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Johnson sends three letters on Brexit to European Council president — TV

UK Prime Minister Boris Johnson EPA-EFE/AIDAN CRAWLEY
UK Prime Minister Boris Johnson

LONDON, October 20. /TASS/. UK Prime Minister Boris Johnson sent three letters to President of the European Council Donald Tusk early on Sunday, including a formal extension request and a personal letter saying that another Brexit delay would be a mistake, Sky News reported citing government sources.

Earlier on Sunday, Tusk confirmed he had received the first letter. "The extension request has just arrived," he said in a Twitter post. "I will now start consulting EU leaders on how to react."

Johnson was obliged to send this letter to the EU until Sunday, if the UK parliament fails to approve the Brexit deal with Brussels. The text of the formal extension request was earlier approved by the parliament and cannot be amended. Johnson, however, did not sign the formal document.

The second message is a covering letter by Permanent Representative of the United Kingdom to the European Union Tim Barrow, which says the first letter was sent on an initiative of the UK parliament, not Johnson himself.

The third letter is a personal letter from Johnson, in which, according to Sky News, the UK premier describes a Brexit delay as a mistake, which would not be harmful for both the UK and the EU.

"While it is open to the European Council to accede to the request mandated by Parliament or to offer an alternative extension period, I have made clear since becoming Prime Minister, and made clear to the Parliament again today, my view, and the Government’s position, that a further extension would damage the interests of the UK and our EU partners, and the relationship between us," reads the letter, released by The Guardian.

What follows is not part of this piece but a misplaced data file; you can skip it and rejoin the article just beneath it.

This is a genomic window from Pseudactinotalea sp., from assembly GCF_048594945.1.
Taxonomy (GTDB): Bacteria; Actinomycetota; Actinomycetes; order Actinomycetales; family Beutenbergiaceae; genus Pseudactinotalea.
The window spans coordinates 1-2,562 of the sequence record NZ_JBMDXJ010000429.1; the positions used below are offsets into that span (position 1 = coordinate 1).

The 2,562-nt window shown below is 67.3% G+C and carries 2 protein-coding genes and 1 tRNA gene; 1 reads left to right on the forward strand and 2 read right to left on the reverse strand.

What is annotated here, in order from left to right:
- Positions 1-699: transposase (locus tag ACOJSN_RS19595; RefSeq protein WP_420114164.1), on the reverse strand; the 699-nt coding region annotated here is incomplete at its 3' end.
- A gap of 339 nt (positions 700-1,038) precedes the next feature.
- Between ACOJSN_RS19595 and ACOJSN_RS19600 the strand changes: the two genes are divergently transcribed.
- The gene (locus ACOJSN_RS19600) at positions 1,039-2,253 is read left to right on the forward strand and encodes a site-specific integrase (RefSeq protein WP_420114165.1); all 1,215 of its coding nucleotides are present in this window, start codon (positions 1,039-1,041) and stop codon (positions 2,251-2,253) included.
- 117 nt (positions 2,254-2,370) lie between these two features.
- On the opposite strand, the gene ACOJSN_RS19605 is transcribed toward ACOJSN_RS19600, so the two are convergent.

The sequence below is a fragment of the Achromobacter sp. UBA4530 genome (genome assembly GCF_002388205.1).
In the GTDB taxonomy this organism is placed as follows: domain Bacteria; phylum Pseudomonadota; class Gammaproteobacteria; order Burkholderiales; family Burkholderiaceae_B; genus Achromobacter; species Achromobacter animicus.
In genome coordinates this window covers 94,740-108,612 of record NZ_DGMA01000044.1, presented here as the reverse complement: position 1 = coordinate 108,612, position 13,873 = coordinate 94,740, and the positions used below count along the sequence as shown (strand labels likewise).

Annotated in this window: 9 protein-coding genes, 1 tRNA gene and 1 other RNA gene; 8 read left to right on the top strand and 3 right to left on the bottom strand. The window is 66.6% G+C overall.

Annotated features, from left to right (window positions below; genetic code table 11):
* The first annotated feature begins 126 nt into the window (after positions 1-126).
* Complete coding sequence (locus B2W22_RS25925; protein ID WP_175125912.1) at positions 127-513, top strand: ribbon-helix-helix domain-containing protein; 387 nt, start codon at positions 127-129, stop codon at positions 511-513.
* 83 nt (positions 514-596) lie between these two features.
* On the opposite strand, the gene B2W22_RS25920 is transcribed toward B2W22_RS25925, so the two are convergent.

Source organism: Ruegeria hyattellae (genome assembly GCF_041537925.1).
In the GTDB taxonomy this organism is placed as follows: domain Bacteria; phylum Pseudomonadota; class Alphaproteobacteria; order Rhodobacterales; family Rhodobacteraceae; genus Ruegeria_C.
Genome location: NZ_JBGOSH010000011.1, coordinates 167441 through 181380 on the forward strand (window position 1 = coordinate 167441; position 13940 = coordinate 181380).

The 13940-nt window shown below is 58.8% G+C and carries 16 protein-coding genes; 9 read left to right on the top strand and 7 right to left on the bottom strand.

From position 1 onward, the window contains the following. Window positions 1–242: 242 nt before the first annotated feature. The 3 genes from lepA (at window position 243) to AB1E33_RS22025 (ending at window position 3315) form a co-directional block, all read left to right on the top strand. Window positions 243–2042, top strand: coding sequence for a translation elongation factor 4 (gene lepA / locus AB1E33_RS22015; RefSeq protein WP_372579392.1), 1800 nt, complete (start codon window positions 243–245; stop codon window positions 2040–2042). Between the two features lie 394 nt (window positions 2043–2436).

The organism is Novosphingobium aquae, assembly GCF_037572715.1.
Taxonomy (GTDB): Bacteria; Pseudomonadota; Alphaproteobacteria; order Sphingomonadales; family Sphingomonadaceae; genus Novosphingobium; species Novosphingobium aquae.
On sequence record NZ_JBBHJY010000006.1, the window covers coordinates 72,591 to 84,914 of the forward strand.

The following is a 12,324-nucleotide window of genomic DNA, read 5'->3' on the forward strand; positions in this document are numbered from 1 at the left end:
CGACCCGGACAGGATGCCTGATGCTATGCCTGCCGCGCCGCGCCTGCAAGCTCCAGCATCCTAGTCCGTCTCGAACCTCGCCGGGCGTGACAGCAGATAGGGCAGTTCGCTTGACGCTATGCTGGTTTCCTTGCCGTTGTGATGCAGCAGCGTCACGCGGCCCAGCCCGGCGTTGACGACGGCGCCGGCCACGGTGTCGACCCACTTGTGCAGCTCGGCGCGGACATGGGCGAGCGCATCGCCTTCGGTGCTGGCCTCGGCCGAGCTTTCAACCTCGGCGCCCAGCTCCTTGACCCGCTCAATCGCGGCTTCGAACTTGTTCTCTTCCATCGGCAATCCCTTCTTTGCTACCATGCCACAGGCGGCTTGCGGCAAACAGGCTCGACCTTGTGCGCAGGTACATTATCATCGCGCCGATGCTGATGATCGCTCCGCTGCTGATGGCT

Johnson expressed confidence that his country would complete the Brexit process by the end of the month.

"Meanwhile, although I would have preferred a different result today, the Government will press ahead with the ratification and introduce the necessary legislation early next week. I remain confident that we will complete that process by 31 October," the UK premier said in the letter.

"Indeed, many of those who voted against the Government today have indicated their support for the new deal and for ratifying it without delay," he added.

The UK prime minister said he was ready to arrive to an emergency EU summit, which may be necessary to approve the delay, in order to express the UK government’s stance to the leaders of the remaining 27 EU members.

Therefore, Johnson formally observed the law, but his political opponents may try to initiate judicial proceedings against him, accusing the premier of violating the spirit of it.

During an emergency parliamentary session on Saturday, the UK government failed in its attempt to push its draft Brexit agreement through the House of Commons. The lawmakers adopted an amendment, introduced by former Conservative party member Oliver Letwin, which made senseless the vote on the agreement, expected to be held later on Saturday evening.

The text of the amendment says that the deal with the EU will not be approved by the parliament unless the House of Commons adopts all bills, necessary for Brexit. In fact, this means a new delay of Brexit, which, according to Letwin and his supporters, is necessary for avoiding a no-deal Brexit as a result of unforeseen contingencies or a simple lack of time to complete all the required legal procedures.

After the vote, UK Prime Minister Boris Johnson expressed his regret by the decision.